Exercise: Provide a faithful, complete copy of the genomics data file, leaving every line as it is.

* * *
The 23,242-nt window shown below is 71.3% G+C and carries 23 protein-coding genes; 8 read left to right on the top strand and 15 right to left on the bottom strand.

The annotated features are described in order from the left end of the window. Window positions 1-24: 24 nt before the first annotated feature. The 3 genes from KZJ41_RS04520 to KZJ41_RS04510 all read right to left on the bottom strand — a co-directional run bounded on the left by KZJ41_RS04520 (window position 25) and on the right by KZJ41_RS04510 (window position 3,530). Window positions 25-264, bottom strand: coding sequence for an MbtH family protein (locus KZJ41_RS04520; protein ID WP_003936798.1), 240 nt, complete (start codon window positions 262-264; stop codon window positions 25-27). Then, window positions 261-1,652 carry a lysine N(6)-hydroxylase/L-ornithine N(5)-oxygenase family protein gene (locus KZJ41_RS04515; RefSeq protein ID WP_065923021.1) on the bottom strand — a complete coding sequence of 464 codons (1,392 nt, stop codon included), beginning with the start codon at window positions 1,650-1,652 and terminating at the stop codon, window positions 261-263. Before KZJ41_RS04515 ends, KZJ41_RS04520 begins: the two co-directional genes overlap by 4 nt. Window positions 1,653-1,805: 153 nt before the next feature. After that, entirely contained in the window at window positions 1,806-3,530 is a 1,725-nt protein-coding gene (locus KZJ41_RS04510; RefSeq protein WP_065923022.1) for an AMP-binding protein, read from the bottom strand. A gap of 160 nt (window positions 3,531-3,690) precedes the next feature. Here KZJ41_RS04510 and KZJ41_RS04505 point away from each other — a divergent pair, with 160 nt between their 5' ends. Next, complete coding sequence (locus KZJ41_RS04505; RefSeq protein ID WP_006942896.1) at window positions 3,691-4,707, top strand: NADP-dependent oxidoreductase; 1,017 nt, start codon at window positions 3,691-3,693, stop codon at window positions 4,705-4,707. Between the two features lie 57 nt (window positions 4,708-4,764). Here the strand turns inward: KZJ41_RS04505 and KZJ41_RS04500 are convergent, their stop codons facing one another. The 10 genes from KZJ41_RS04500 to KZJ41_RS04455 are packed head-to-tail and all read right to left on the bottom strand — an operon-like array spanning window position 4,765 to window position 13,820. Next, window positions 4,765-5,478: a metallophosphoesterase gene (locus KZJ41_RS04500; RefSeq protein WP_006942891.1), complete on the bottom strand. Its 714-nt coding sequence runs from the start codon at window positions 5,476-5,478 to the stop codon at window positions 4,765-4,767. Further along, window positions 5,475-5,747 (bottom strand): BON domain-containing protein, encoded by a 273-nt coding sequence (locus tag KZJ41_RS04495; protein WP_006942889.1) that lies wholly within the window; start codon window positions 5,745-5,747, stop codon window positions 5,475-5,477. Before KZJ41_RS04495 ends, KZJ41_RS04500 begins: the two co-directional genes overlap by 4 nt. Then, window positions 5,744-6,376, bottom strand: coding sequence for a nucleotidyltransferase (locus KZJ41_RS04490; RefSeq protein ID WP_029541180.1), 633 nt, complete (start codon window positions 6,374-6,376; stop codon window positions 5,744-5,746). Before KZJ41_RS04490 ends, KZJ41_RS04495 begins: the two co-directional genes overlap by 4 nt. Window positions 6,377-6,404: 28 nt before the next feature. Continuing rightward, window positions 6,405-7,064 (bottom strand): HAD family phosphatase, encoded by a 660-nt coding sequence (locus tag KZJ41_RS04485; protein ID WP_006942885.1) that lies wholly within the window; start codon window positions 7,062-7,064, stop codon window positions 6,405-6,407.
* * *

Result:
The 23,242-nt window shown below is 71.3% G+C and carries 23 protein-coding genes; 8 read left to right on the top strand and 15 right to left on the bottom strand.

The annotated features are described in order from the left end of the window. Window positions 1-24: 24 nt before the first annotated feature. The 3 genes from KZJ41_RS04520 to KZJ41_RS04510 all read right to left on the bottom strand — a co-directional run bounded on the left by KZJ41_RS04520 (window position 25) and on the right by KZJ41_RS04510 (window position 3,530). Window positions 25-264, bottom strand: coding sequence for an MbtH family protein (locus KZJ41_RS04520; protein ID WP_003936798.1), 240 nt, complete (start codon window positions 262-264; stop codon window positions 25-27). Then, window positions 261-1,652 carry a lysine N(6)-hydroxylase/L-ornithine N(5)-oxygenase family protein gene (locus KZJ41_RS04515; RefSeq protein ID WP_065923021.1) on the bottom strand — a complete coding sequence of 464 codons (1,392 nt, stop codon included), beginning with the start codon at window positions 1,650-1,652 and terminating at the stop codon, window positions 261-263. Before KZJ41_RS04515 ends, KZJ41_RS04520 begins: the two co-directional genes overlap by 4 nt. Window positions 1,653-1,805: 153 nt before the next feature. After that, entirely contained in the window at window positions 1,806-3,530 is a 1,725-nt protein-coding gene (locus KZJ41_RS04510; RefSeq protein WP_065923022.1) for an AMP-binding protein, read from the bottom strand. A gap of 160 nt (window positions 3,531-3,690) precedes the next feature. Here KZJ41_RS04510 and KZJ41_RS04505 point away from each other — a divergent pair, with 160 nt between their 5' ends. Next, complete coding sequence (locus KZJ41_RS04505; RefSeq protein ID WP_006942896.1) at window positions 3,691-4,707, top strand: NADP-dependent oxidoreductase; 1,017 nt, start codon at window positions 3,691-3,693, stop codon at window positions 4,705-4,707. Between the two features lie 57 nt (window positions 4,708-4,764). Here the strand turns inward: KZJ41_RS04505 and KZJ41_RS04500 are convergent, their stop codons facing one another. The 10 genes from KZJ41_RS04500 to KZJ41_RS04455 are packed head-to-tail and all read right to left on the bottom strand — an operon-like array spanning window position 4,765 to window position 13,820. Next, window positions 4,765-5,478: a metallophosphoesterase gene (locus KZJ41_RS04500; RefSeq protein WP_006942891.1), complete on the bottom strand. Its 714-nt coding sequence runs from the start codon at window positions 5,476-5,478 to the stop codon at window positions 4,765-4,767. Further along, window positions 5,475-5,747 (bottom strand): BON domain-containing protein, encoded by a 273-nt coding sequence (locus tag KZJ41_RS04495; protein WP_006942889.1) that lies wholly within the window; start codon window positions 5,745-5,747, stop codon window positions 5,475-5,477. Before KZJ41_RS04495 ends, KZJ41_RS04500 begins: the two co-directional genes overlap by 4 nt. Then, window positions 5,744-6,376, bottom strand: coding sequence for a nucleotidyltransferase (locus KZJ41_RS04490; RefSeq protein ID WP_029541180.1), 633 nt, complete (start codon window positions 6,374-6,376; stop codon window positions 5,744-5,746). Before KZJ41_RS04490 ends, KZJ41_RS04495 begins: the two co-directional genes overlap by 4 nt. Window positions 6,377-6,404: 28 nt before the next feature. Continuing rightward, window positions 6,405-7,064 (bottom strand): HAD family phosphatase, encoded by a 660-nt coding sequence (locus tag KZJ41_RS04485; protein ID WP_006942885.1) that lies wholly within the window; start codon window positions 7,062-7,064, stop codon window positions 6,405-6,407.